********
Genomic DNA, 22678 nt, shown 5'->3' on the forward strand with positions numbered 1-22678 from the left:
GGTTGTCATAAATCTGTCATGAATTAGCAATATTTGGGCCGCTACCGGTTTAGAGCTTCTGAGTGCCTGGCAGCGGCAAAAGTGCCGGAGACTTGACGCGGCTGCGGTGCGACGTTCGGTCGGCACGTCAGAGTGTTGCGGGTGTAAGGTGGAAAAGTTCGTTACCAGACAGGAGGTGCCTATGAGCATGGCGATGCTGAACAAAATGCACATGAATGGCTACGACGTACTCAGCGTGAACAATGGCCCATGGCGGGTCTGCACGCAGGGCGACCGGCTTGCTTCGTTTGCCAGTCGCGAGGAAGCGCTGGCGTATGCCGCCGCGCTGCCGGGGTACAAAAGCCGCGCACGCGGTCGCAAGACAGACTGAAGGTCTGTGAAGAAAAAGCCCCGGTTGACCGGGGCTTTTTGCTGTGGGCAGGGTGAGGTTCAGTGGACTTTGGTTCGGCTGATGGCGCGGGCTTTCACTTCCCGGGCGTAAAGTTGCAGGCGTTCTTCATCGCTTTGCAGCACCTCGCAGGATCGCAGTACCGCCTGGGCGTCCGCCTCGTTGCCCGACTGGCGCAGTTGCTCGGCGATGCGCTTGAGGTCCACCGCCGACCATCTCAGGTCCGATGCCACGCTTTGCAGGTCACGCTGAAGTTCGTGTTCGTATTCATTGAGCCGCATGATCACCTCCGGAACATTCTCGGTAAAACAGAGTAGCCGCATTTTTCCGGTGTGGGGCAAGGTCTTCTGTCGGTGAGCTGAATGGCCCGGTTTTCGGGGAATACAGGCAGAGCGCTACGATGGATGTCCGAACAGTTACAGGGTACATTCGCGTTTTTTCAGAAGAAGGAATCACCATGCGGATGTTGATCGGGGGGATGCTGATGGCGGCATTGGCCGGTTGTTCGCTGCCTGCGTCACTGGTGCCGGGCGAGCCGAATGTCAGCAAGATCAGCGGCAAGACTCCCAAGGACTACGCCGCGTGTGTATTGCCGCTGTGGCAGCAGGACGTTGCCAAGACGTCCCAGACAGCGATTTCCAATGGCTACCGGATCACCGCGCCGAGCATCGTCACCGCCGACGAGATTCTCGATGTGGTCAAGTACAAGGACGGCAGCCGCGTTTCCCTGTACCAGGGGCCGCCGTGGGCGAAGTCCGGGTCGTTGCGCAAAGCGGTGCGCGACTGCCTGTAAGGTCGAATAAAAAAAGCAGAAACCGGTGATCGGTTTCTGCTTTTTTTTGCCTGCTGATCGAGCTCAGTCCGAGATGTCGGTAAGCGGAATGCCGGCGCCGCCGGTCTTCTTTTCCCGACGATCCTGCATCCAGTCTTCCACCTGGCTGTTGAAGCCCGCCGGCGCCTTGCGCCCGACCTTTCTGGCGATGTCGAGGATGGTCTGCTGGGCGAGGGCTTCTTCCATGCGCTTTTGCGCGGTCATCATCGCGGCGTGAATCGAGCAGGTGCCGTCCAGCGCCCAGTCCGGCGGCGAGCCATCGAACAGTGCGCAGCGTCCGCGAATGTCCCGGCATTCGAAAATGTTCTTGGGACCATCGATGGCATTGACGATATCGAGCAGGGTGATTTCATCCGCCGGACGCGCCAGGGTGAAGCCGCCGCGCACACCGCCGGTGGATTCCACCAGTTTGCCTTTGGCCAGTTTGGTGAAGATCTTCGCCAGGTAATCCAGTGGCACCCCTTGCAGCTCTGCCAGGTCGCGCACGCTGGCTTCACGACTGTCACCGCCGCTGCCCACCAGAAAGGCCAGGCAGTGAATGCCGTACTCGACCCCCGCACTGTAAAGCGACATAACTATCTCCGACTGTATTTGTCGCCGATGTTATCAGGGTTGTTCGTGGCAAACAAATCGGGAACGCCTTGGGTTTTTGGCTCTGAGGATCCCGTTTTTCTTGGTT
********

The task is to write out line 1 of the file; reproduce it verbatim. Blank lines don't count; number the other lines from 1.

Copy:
Genomic DNA, 22678 nt, shown 5'->3' on the forward strand with positions numbered 1-22678 from the left: